Spring–Summer 2016

Cover Story

Detail from a Lakota “winter count” calendar. Pictographic histories typically inscribed on animal hide, winter counts were maintained by “the calendar keeper,” an individual charged with selecting, often in consultation with tribal elders, one particularly memorable event from the past year to represent the entire year. Each year’s pictograph was added to those of previous years, producing a sequential chronicle that could be used to remember and recount the collective history of the particular band, or tiošpaye, comprising some 150 to 300 individuals. These calendars were known to the Lakota as waniyetu wowapi: waniyetu meaning “year,” which they measured from first snowfall to first snowfall, and is therefore often translated as “a winter,” and wowapi, meaning anything that is marked on a flat surface and can be read or counted.

The winter count depicted here is a copy of one kept on cloth by Battiste Good, a Brulé Lakota who was the calendar keeper for his band. Good, whose Indian name Wapóštangi translates as Brown Hat, made the copy on nineteen pages in a sketchbook in 1880 at the request of Army surgeon William H. Corbusier. The numbers, which would not have been used in the original, are in Good’s hand and list the years, as well as certain clarifying details. Before dying, the calendar keeper would usually designate a successor, often a son or a nephew; after the death of Good, who lived on the Rosebud Reservation in present-day South Dakota, his son High Hawk took over his duties as keeper of the band’s winter count.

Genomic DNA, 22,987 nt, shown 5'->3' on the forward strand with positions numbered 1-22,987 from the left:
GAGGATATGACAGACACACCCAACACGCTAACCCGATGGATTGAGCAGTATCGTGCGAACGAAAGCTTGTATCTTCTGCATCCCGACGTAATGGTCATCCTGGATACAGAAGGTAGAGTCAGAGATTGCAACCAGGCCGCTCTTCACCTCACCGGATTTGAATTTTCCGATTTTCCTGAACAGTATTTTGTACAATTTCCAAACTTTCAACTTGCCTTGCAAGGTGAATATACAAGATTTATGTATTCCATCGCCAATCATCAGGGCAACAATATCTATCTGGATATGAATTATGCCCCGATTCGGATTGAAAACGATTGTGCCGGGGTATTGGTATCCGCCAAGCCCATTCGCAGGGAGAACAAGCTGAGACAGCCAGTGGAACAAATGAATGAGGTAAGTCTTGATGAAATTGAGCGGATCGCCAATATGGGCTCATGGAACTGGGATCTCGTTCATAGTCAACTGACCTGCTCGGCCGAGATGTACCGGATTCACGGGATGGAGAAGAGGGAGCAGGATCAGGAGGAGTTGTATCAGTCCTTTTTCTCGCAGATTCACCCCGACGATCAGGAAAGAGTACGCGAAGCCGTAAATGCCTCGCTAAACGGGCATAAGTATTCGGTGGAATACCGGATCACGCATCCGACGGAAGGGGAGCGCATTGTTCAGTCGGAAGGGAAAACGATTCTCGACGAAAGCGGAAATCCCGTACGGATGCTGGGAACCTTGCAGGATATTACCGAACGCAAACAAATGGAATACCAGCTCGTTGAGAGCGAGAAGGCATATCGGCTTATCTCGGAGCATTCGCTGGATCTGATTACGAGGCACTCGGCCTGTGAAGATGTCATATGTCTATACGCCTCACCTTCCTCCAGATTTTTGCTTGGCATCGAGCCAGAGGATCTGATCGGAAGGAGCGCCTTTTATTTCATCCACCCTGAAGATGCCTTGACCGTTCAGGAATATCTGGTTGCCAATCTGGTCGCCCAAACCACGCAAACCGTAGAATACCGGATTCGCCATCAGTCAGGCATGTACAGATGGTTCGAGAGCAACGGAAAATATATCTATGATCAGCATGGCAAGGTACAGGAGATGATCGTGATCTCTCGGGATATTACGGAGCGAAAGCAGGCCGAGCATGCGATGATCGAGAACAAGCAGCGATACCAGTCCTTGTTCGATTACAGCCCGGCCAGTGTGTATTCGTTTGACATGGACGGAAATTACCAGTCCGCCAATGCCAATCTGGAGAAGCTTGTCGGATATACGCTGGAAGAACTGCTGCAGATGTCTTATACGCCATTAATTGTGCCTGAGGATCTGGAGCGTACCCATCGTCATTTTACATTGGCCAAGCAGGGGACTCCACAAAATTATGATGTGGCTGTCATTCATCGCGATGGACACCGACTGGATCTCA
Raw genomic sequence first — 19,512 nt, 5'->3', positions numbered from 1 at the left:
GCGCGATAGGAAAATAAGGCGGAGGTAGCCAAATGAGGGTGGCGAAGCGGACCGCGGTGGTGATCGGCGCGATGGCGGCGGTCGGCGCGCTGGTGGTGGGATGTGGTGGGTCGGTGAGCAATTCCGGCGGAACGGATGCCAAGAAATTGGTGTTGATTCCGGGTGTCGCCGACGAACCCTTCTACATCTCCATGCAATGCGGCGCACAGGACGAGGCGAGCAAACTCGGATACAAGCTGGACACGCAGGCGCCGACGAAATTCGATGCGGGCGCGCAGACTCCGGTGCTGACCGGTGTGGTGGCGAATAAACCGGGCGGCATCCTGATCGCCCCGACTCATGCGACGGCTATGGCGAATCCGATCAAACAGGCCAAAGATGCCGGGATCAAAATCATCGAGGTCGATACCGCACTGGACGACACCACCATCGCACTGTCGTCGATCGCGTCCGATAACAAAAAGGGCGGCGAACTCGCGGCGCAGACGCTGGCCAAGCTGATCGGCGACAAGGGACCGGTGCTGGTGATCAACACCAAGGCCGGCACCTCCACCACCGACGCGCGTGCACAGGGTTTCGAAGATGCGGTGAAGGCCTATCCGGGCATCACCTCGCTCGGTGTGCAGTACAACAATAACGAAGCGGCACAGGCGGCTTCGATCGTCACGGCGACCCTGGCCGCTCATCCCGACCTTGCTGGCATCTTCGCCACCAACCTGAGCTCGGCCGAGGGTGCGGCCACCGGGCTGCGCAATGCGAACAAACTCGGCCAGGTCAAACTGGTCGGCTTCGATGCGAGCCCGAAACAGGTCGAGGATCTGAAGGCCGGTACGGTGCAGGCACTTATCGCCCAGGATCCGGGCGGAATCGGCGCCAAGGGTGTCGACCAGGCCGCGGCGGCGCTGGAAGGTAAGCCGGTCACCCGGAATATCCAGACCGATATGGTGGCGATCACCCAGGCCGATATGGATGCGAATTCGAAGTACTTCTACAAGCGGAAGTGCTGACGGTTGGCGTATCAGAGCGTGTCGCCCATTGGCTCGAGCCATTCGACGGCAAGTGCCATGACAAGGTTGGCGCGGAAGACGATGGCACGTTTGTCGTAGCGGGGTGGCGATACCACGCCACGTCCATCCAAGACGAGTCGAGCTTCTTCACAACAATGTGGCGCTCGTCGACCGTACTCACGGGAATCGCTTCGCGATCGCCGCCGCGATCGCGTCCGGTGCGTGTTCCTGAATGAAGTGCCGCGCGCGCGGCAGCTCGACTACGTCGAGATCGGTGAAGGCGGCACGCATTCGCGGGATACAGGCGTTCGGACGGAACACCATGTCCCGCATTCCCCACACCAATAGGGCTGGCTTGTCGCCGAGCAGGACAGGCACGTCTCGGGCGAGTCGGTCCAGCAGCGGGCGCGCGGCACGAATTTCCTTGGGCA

The detail reproduced here depicts years from the mid-eighteenth century, including 1742 (“attacked-them-while-gathering-turnips winter”), the drawing for which depicts an attack on a group of women from the band, and 1764 (“many-sticks-for-drying-beef winter”), whose pictograph commemorates a year in which the band had so much meat to dry that the entire village was crowded with drying racks.

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